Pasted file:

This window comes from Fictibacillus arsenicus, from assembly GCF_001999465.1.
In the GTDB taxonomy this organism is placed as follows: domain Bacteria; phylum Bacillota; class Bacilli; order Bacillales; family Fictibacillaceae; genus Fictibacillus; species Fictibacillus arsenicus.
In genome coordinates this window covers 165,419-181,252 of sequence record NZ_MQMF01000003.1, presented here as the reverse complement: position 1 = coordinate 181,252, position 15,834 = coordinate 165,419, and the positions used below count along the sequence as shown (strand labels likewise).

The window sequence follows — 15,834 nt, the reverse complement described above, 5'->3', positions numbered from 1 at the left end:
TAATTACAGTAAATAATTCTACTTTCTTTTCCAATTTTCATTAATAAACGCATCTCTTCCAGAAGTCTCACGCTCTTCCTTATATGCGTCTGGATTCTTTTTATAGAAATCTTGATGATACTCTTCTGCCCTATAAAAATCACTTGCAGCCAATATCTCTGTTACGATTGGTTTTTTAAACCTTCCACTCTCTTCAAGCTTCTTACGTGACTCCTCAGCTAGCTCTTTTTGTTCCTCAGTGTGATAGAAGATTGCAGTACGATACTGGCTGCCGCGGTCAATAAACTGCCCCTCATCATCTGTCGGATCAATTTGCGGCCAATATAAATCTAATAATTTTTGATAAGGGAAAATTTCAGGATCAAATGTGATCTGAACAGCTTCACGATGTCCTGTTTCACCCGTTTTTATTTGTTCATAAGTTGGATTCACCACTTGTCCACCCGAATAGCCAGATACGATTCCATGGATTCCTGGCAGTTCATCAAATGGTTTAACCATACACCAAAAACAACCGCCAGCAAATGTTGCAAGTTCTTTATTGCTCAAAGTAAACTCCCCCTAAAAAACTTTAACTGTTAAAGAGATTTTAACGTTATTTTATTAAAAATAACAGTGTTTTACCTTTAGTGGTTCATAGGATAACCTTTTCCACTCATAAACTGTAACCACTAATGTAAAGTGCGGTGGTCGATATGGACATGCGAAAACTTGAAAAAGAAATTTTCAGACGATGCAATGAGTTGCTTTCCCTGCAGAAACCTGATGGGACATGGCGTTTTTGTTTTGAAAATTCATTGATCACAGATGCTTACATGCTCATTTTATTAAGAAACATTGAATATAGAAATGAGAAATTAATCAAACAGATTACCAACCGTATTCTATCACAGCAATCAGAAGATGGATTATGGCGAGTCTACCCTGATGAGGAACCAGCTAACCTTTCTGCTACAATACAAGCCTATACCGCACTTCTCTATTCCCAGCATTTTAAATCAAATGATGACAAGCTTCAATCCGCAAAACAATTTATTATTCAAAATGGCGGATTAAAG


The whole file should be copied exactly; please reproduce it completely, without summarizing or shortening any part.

This window comes from Fictibacillus arsenicus, from assembly GCF_001999465.1.
In the GTDB taxonomy this organism is placed as follows: domain Bacteria; phylum Bacillota; class Bacilli; order Bacillales; family Fictibacillaceae; genus Fictibacillus; species Fictibacillus arsenicus.
In genome coordinates this window covers 165,419-181,252 of sequence record NZ_MQMF01000003.1, presented here as the reverse complement: position 1 = coordinate 181,252, position 15,834 = coordinate 165,419, and the positions used below count along the sequence as shown (strand labels likewise).

The window sequence follows — 15,834 nt, the reverse complement described above, 5'->3', positions numbered from 1 at the left end:
TAATTACAGTAAATAATTCTACTTTCTTTTCCAATTTTCATTAATAAACGCATCTCTTCCAGAAGTCTCACGCTCTTCCTTATATGCGTCTGGATTCTTTTTATAGAAATCTTGATGATACTCTTCTGCCCTATAAAAATCACTTGCAGCCAATATCTCTGTTACGATTGGTTTTTTAAACCTTCCACTCTCTTCAAGCTTCTTACGTGACTCCTCAGCTAGCTCTTTTTGTTCCTCAGTGTGATAGAAGATTGCAGTACGATACTGGCTGCCGCGGTCAATAAACTGCCCCTCATCATCTGTCGGATCAATTTGCGGCCAATATAAATCTAATAATTTTTGATAAGGGAAAATTTCAGGATCAAATGTGATCTGAACAGCTTCACGATGTCCTGTTTCACCCGTTTTTATTTGTTCATAAGTTGGATTCACCACTTGTCCACCCGAATAGCCAGATACGATTCCATGGATTCCTGGCAGTTCATCAAATGGTTTAACCATACACCAAAAACAACCGCCAGCAAATGTTGCAAGTTCTTTATTGCTCAAAGTAAACTCCCCCTAAAAAACTTTAACTGTTAAAGAGATTTTAACGTTATTTTATTAAAAATAACAGTGTTTTACCTTTAGTGGTTCATAGGATAACCTTTTCCACTCATAAACTGTAACCACTAATGTAAAGTGCGGTGGTCGATATGGACATGCGAAAACTTGAAAAAGAAATTTTCAGACGATGCAATGAGTTGCTTTCCCTGCAGAAACCTGATGGGACATGGCGTTTTTGTTTTGAAAATTCATTGATCACAGATGCTTACATGCTCATTTTATTAAGAAACATTGAATATAGAAATGAGAAATTAATCAAACAGATTACCAACCGTATTCTATCACAGCAATCAGAAGATGGATTATGGCGAGTCTACCCTGATGAGGAACCAGCTAACCTTTCTGCTACAATACAAGCCTATACCGCACTTCTCTATTCCCAGCATTTTAAATCAAATGATGACAAGCTTCAATCCGCAAAACAATTTATTATTCAAAATGGCGGATTAAAG